Just type it in the box (HINT - John, type it in under the question 'What are you doing?)and press update.

That's it. You've done your premier tweet.

Ideas. Information. Insights.

From what I've observed, the most successful Twitters freely share their ideas, information and insights. They link to interesting information sources, their own blog or website posts - and they have fun doing it.


If it's business - best to keep it all business. You can still do that and come off personable simply by being ... personable. Real. Authentic. Honest. But...

I generally don't want to know that your smoking a doobie or downing a brew right when you link to your latest blog post on hypothetical supaluminal quantum particles.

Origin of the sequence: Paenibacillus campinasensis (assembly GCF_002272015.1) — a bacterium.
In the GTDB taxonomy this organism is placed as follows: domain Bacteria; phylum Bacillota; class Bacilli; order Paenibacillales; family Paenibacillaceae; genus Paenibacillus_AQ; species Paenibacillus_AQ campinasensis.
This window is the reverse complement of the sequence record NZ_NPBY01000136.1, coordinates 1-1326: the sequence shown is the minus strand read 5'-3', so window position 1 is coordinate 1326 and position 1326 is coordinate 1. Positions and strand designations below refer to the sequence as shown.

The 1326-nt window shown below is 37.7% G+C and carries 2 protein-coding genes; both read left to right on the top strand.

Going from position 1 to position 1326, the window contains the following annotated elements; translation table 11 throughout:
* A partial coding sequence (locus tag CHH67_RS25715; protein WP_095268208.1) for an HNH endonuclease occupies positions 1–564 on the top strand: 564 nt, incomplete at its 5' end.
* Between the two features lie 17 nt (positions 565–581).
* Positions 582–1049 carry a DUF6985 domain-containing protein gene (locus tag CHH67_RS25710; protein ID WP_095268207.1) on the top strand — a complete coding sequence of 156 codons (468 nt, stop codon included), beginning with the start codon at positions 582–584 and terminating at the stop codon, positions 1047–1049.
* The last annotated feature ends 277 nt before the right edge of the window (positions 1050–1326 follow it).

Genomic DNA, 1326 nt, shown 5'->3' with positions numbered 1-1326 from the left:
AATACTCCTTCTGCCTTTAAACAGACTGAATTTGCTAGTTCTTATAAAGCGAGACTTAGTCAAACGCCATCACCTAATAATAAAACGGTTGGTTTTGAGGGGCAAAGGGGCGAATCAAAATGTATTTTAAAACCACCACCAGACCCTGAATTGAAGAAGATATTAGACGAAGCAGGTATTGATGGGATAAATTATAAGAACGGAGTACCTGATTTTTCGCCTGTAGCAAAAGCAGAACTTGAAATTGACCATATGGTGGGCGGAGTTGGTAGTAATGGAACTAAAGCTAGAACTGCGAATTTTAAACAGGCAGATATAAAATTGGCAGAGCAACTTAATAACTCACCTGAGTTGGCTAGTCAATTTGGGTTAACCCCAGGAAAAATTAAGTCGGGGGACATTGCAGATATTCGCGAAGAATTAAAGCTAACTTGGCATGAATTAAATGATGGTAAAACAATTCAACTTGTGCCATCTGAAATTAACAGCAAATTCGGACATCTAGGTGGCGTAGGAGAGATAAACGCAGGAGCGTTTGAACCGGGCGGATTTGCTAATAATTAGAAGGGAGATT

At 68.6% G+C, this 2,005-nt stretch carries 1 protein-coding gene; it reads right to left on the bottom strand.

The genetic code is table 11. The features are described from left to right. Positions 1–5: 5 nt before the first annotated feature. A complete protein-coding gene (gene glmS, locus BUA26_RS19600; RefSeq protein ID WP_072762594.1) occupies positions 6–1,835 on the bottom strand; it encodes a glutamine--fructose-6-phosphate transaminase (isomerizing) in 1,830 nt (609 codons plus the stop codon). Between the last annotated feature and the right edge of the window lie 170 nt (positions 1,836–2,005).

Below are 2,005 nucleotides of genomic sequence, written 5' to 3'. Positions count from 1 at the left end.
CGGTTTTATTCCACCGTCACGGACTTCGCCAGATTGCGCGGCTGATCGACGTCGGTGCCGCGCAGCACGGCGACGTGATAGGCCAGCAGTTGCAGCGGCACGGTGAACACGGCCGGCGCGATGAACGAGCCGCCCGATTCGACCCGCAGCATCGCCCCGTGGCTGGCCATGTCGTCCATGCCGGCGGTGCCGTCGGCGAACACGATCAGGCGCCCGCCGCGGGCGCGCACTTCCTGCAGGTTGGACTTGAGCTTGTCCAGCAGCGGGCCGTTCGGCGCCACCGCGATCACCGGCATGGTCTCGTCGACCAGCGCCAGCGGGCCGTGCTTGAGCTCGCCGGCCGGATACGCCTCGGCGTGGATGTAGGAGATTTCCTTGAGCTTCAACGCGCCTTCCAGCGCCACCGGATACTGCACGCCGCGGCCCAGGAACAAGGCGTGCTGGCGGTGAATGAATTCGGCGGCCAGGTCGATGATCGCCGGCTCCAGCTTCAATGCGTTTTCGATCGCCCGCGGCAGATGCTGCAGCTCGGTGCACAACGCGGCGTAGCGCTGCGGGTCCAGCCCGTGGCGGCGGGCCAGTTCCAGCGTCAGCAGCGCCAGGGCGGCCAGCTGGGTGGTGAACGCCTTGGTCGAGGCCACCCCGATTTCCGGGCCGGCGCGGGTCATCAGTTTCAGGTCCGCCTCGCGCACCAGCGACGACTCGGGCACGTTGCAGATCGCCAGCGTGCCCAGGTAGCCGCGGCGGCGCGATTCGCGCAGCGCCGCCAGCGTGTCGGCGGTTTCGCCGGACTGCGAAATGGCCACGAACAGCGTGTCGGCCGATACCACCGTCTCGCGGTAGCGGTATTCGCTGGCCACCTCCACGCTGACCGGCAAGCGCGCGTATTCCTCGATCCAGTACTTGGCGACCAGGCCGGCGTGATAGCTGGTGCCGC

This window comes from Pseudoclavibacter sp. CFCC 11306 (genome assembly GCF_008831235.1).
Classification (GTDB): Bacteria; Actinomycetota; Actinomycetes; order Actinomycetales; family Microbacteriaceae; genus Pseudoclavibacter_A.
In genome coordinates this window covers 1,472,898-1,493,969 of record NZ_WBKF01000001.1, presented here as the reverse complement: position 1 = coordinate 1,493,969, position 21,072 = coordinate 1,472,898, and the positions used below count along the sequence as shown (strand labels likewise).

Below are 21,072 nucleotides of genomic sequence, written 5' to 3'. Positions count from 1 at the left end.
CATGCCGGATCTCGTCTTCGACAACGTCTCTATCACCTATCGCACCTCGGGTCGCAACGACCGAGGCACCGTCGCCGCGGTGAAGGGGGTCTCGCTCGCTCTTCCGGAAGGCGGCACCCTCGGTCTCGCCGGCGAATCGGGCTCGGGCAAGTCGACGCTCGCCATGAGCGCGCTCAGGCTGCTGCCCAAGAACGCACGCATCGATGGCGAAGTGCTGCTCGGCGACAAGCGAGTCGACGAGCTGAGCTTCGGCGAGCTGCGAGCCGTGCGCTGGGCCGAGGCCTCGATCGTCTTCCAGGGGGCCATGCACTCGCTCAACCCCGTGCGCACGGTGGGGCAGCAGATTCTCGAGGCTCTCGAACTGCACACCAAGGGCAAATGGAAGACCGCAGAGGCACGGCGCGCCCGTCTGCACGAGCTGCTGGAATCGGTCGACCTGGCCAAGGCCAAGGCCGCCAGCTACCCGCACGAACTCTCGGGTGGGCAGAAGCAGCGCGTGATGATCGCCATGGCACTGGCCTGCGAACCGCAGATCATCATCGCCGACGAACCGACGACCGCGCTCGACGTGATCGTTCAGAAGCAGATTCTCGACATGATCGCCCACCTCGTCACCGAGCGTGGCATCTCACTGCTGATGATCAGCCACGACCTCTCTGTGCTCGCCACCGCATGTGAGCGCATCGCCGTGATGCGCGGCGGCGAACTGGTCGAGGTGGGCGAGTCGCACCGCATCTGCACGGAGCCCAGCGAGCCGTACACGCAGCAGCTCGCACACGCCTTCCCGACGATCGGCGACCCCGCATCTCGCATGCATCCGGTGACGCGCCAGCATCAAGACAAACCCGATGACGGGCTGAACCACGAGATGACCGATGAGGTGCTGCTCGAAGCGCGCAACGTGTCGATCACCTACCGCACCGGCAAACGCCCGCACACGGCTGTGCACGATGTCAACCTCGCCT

Also, as a general rule of thumb, not too much self-huffing or self-promotion. People will tune you off.

Just try not to be a Bozo. What's next?

Good question.

To Be Found or Not To Be Found

You've Tweeted and your world has stayed the same. Nothing moved. Nothing popped. No bells rang. What to do?

Ask friends who are already on Twitter what their user name is. Follow them. Ask them for recommendations. If you're like me, no one I knew was doing it at the time. I just plucked around and slowly started finding people and outlets that I thought were interesting and exceptional and followed them.

4. Twitter Starter List

The 4th and final step to the Twitter Quick-Start Guide is easy. You need to get involved. Check out some people who do it well.